Energy costs—amounting to between 16 percent and 25 percent of a property's total operating budget— continue to be a thorn in the sides of multifamily owners and developers. Since paying utility bills is a given, some owners and operators might just decide to fix only what's broken (like the HVAC or a hot water heater when a malfunction occurs), and try to make up for rising energy costs by banking on leasing units and focusing on customer service. That's a big mistake.

“Energy costs are continuing to rise. No one I know thinks they are going to go down,” said Mark Gentile, manager of product management for NWP Services Corp., an Irvine, Calif.- based company that provides energy monitoring and billing solutions to multifamily clients. “It's very important to have a plan, and tracking your costs is really the first step. Benchmarking is vitally important.”

Gentile recommends that apartment owners and operators have a system in place that can track previous energy usage and compare that with current energy consumption. “You could potentially realize some large cost savings, such as a leaking pipe under your foundation, just by tracking your utility costs and monitoring that.”

The shift to energy consciousness

In addition to tracking energy consumption, it's important to realize that a shift is going on in the multifamily industry, from focusing almost entirely on yield management to focusing on energy management. A sound energy plan is a draw for potential residents.

“[Potential] residents are talking to property managers about the energyefficient strategies that are being used and their costs, just like someone would looking to buy a home,” said Jim Charles, vice president of product management, development, and engineering with NWP Services Corp.

The shift is already happening on the affordable housing side of the industry. The Department of Housing and Urban Development (HUD) has mandated that housing authorities look at energy costs at their properties and explain to HUD why utility costs at their developments are higher than the regional average, said Charles.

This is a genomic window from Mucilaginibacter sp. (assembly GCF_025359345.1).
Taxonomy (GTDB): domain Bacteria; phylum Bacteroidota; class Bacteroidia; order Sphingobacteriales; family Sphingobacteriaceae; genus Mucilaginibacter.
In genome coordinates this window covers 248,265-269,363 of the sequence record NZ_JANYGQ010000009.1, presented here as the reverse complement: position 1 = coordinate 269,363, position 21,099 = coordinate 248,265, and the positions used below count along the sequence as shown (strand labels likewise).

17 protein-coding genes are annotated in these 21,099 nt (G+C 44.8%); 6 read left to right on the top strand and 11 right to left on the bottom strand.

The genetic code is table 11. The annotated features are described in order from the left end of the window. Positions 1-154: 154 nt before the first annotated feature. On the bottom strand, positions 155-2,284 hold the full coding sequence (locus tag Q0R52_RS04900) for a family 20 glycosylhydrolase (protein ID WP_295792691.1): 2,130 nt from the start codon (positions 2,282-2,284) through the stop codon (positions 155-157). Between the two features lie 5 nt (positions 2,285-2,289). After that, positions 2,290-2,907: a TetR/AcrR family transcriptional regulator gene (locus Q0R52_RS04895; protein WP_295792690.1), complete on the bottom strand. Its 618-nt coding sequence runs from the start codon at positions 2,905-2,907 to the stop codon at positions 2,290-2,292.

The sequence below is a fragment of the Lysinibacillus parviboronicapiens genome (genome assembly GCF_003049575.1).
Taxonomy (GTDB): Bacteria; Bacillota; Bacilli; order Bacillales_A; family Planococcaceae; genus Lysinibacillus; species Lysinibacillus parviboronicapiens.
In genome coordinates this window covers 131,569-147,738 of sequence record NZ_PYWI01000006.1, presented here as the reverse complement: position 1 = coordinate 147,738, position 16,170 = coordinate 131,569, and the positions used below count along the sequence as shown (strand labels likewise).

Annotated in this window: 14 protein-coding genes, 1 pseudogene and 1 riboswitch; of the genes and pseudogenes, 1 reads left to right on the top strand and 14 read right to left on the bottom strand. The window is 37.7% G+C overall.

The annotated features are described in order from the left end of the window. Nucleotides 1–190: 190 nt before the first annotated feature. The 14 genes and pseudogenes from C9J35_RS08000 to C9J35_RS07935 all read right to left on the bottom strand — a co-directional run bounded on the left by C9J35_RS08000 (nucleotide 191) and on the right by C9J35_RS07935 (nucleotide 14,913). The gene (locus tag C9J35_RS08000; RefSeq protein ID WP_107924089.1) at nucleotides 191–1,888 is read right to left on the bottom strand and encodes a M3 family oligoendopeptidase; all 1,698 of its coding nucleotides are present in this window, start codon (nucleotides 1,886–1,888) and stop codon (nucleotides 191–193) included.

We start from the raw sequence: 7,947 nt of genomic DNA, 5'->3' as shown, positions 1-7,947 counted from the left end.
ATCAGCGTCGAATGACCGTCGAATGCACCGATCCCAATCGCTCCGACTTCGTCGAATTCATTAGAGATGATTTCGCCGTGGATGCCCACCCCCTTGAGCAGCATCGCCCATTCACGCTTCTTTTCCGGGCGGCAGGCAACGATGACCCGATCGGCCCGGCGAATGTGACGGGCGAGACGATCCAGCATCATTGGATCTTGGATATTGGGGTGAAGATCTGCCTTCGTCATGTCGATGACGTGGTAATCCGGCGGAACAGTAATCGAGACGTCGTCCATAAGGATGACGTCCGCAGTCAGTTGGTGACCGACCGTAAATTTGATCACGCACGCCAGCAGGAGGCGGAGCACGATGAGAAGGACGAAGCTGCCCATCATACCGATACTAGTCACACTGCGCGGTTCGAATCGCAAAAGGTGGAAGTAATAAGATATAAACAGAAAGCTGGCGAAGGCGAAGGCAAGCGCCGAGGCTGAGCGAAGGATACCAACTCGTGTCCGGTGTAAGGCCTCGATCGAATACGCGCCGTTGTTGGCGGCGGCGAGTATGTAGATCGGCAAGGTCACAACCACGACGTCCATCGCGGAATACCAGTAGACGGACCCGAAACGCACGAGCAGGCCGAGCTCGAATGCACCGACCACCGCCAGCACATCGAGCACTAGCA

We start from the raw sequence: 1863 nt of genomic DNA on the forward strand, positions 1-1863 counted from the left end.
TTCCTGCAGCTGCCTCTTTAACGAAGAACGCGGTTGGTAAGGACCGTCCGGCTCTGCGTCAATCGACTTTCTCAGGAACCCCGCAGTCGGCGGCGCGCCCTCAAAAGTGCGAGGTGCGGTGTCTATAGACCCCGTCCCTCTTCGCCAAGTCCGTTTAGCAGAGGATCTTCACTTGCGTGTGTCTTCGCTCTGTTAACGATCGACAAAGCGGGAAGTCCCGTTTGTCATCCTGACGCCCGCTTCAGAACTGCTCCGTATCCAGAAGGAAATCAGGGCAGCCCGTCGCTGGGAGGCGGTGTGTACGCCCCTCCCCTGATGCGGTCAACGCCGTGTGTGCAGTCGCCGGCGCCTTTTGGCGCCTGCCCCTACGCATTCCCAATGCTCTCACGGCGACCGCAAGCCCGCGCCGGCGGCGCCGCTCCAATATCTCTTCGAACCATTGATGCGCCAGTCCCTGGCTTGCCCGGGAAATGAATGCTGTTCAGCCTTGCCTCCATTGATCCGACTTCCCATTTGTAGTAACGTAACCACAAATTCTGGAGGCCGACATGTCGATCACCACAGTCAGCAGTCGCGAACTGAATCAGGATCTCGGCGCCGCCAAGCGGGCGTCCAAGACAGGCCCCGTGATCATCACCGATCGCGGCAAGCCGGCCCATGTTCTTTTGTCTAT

Involving your property managers

With all this in mind, property managers need to be up to speed on the overall strategy. They've been focused on increasing occupancy and customer service instead, added Charles.

That's not to say that property managers need to be in charge of the utility management program, but they should know how to look for signs that something might be amiss at the property and know that someone is monitoring whether they are doing that.

“It's not a feasible expectation to have the on-site people become the experts,” said Chris Oates, principal with Germantown, Md.-based Ideal Energy Solutions, an energy consulting firm, adding that that's where consultants can fill in. “They do need to know how to use the resources that consultants provide.”

If a property manager knows she is going to get a call from the corporate office next month about energy usage, she's likely to keep better tabs on it. “Creating an awareness that people are monitoring energy consumption is a good thing,” said Oates. “Things can be fixed before they become major issues.”

Awareness means involving maintenance staff as well, since sometimes they can see things that others, like utility company workers, for example, miss.

“You'd think that utility companies would tell you when you have meters that aren't working, but that doesn't always happen,” said Charles. “That's not good when you are getting a utility bill in arrears.”

Czarist rule

Sometimes making sense of the energy management chaos means appointing someone to take charge of the whole kit and caboodle.

“There are only a few companies that actually put someone in charge of energy management at the property level as an energy czar,” said Charles.

Added Gentile, “Having a czar makes sense. Have one person be responsible and take ownership of the entire energy management program.”

That person may be a consultant. It may be someone directly employed by the apartment owner or operator. That person will always be busy, since energy costs are variable. Seasonality is another important consideration of an energy management program, and a czar can pick up on that instead of worrying about how to keep units leased.

For example, one year it may have been an unusually cool summer and the property didn't use nearly as much energy as the previous year. When doing a budget, a property manager or other administrative personnel might look to that year to forecast costs for the upcoming year. The next year might see summer temperatures spike back to normal. Without someone to specifically track utility usage and consider seasonality, it would be easy to exceed budget goals.

The bottom line? With renters becoming increasingly eco-conscious and energy experts expecting utility prices to only go up, it's important to have a sound energy plan. That may mean appointing someone to rule over it all.